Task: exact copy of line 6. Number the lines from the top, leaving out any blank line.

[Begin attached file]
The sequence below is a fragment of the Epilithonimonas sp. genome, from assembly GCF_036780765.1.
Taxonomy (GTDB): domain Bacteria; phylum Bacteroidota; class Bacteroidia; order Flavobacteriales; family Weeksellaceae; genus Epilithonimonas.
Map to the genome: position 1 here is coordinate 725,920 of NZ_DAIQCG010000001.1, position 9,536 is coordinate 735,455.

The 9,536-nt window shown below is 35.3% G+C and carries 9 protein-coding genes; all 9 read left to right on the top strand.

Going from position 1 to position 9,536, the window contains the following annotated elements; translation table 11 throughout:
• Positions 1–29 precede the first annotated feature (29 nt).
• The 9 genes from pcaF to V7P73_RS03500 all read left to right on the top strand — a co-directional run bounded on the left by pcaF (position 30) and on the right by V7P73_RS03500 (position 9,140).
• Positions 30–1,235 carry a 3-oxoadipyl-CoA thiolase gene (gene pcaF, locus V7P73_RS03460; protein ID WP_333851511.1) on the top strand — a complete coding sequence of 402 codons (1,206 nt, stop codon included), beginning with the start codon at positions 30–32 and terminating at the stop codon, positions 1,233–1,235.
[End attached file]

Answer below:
• Positions 1–29 precede the first annotated feature (29 nt).